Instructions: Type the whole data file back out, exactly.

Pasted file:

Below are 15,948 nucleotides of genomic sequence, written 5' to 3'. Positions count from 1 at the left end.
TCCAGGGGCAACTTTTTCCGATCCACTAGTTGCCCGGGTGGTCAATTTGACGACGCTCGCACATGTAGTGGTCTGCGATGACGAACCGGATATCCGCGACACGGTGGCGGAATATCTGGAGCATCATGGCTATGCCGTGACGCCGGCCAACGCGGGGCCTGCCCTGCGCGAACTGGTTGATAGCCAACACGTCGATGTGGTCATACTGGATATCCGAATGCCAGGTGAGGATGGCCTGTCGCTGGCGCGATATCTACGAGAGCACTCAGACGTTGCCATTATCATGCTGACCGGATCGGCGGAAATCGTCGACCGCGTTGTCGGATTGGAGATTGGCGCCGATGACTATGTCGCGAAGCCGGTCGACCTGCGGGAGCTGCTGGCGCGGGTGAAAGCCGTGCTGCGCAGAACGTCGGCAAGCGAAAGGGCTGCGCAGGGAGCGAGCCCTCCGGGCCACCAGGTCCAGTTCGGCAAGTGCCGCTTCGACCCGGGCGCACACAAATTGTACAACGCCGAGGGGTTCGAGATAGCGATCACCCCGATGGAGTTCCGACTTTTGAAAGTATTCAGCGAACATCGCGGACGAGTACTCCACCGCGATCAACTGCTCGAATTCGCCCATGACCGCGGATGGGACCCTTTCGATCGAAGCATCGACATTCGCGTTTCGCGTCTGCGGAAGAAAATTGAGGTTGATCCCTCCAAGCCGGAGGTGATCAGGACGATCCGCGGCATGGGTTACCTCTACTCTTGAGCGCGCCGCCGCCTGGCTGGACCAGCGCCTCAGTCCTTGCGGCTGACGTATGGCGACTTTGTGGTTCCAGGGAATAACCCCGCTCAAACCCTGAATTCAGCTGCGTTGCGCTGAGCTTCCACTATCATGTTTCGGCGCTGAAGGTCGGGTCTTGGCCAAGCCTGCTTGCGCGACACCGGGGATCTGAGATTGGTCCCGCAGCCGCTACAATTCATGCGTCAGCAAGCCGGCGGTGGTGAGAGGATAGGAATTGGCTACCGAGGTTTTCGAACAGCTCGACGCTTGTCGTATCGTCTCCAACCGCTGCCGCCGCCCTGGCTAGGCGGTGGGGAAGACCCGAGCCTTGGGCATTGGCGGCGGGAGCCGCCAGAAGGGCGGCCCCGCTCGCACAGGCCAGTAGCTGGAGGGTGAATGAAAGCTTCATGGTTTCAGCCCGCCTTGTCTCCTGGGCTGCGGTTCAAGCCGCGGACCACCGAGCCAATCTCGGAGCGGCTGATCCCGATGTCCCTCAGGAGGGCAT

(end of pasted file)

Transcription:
Below are 15,948 nucleotides of genomic sequence, written 5' to 3'. Positions count from 1 at the left end.
TCCAGGGGCAACTTTTTCCGATCCACTAGTTGCCCGGGTGGTCAATTTGACGACGCTCGCACATGTAGTGGTCTGCGATGACGAACCGGATATCCGCGACACGGTGGCGGAATATCTGGAGCATCATGGCTATGCCGTGACGCCGGCCAACGCGGGGCCTGCCCTGCGCGAACTGGTTGATAGCCAACACGTCGATGTGGTCATACTGGATATCCGAATGCCAGGTGAGGATGGCCTGTCGCTGGCGCGATATCTACGAGAGCACTCAGACGTTGCCATTATCATGCTGACCGGATCGGCGGAAATCGTCGACCGCGTTGTCGGATTGGAGATTGGCGCCGATGACTATGTCGCGAAGCCGGTCGACCTGCGGGAGCTGCTGGCGCGGGTGAAAGCCGTGCTGCGCAGAACGTCGGCAAGCGAAAGGGCTGCGCAGGGAGCGAGCCCTCCGGGCCACCAGGTCCAGTTCGGCAAGTGCCGCTTCGACCCGGGCGCACACAAATTGTACAACGCCGAGGGGTTCGAGATAGCGATCACCCCGATGGAGTTCCGACTTTTGAAAGTATTCAGCGAACATCGCGGACGAGTACTCCACCGCGATCAACTGCTCGAATTCGCCCATGACCGCGGATGGGACCCTTTCGATCGAAGCATCGACATTCGCGTTTCGCGTCTGCGGAAGAAAATTGAGGTTGATCCCTCCAAGCCGGAGGTGATCAGGACGATCCGCGGCATGGGTTACCTCTACTCTTGAGCGCGCCGCCGCCTGGCTGGACCAGCGCCTCAGTCCTTGCGGCTGACGTATGGCGACTTTGTGGTTCCAGGGAATAACCCCGCTCAAACCCTGAATTCAGCTGCGTTGCGCTGAGCTTCCACTATCATGTTTCGGCGCTGAAGGTCGGGTCTTGGCCAAGCCTGCTTGCGCGACACCGGGGATCTGAGATTGGTCCCGCAGCCGCTACAATTCATGCGTCAGCAAGCCGGCGGTGGTGAGAGGATAGGAATTGGCTACCGAGGTTTTCGAACAGCTCGACGCTTGTCGTATCGTCTCCAACCGCTGCCGCCGCCCTGGCTAGGCGGTGGGGAAGACCCGAGCCTTGGGCATTGGCGGCGGGAGCCGCCAGAAGGGCGGCCCCGCTCGCACAGGCCAGTAGCTGGAGGGTGAATGAAAGCTTCATGGTTTCAGCCCGCCTTGTCTCCTGGGCTGCGGTTCAAGCCGCGGACCACCGAGCCAATCTCGGAGCGGCTGATCCCGATGTCCCTCAGGAGGGCAT